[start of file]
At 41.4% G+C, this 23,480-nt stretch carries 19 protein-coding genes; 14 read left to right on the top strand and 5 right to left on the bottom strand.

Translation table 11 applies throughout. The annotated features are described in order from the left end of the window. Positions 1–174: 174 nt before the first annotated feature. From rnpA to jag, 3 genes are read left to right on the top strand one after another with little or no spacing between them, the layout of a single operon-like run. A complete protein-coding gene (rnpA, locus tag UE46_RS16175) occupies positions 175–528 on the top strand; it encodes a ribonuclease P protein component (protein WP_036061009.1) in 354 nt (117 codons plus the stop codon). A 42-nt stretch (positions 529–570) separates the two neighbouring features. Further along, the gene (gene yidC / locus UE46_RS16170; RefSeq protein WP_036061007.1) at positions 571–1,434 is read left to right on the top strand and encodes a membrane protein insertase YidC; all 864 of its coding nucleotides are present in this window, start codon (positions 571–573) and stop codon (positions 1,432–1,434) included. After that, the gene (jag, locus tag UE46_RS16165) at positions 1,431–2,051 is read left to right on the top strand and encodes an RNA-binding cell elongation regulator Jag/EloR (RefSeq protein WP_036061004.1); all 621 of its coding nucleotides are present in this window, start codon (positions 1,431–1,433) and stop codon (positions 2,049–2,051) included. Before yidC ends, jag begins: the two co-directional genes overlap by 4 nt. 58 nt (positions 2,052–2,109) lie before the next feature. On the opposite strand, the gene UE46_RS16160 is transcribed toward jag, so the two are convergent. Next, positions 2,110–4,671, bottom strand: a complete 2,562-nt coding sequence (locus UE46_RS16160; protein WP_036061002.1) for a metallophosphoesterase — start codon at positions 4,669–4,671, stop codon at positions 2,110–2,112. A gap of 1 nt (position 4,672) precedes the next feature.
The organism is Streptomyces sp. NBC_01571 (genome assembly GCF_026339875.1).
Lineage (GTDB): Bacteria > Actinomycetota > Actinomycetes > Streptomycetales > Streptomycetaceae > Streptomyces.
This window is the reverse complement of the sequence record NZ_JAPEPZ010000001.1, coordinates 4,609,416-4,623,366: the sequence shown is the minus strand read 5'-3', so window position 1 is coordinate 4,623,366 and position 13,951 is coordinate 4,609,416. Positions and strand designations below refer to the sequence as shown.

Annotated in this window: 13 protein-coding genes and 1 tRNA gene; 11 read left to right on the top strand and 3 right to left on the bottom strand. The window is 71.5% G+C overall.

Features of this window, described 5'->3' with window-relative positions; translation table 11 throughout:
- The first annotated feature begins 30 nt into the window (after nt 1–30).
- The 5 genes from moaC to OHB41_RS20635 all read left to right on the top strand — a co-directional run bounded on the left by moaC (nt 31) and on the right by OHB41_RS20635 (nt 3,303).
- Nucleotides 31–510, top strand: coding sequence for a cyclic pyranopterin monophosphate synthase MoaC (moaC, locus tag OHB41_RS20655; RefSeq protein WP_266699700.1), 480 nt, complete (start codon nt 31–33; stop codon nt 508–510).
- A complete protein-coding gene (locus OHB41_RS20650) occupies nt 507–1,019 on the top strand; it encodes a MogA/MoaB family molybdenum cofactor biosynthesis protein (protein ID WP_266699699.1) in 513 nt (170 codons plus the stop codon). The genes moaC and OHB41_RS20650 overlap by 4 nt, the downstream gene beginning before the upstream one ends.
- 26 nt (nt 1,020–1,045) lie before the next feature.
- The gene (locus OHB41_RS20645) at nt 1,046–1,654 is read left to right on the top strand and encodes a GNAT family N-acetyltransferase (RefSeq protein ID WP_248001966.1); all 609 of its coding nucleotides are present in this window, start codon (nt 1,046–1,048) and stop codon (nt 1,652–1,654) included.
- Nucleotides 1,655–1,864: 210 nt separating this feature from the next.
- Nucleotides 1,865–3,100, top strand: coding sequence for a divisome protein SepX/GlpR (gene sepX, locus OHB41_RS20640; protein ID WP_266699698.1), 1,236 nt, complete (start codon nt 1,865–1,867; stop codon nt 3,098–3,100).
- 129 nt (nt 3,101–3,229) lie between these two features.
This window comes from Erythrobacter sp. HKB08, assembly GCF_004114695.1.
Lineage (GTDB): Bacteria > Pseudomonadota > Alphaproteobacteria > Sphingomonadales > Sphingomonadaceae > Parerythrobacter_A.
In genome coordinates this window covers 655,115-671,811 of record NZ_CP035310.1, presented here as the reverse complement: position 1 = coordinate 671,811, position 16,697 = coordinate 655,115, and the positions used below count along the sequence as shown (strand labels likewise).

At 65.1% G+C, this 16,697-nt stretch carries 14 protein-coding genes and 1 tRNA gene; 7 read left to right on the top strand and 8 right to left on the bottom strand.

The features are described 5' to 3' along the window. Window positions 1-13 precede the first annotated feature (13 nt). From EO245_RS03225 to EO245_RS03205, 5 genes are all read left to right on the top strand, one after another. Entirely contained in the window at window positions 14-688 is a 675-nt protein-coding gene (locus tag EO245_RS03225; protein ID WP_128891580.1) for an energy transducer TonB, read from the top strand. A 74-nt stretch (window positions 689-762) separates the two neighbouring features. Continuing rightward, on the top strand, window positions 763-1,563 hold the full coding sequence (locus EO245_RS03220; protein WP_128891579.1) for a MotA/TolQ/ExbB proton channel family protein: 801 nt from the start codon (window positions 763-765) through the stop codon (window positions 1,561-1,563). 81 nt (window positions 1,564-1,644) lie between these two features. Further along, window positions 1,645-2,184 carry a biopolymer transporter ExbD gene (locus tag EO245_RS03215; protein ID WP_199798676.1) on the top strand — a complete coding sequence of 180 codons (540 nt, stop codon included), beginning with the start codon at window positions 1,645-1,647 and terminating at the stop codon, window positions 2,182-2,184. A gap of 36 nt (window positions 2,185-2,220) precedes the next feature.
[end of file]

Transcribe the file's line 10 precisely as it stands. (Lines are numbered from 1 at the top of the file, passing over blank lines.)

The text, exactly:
- Nucleotides 31–510, top strand: coding sequence for a cyclic pyranopterin monophosphate synthase MoaC (moaC, locus tag OHB41_RS20655; RefSeq protein WP_266699700.1), 480 nt, complete (start codon nt 31–33; stop codon nt 508–510).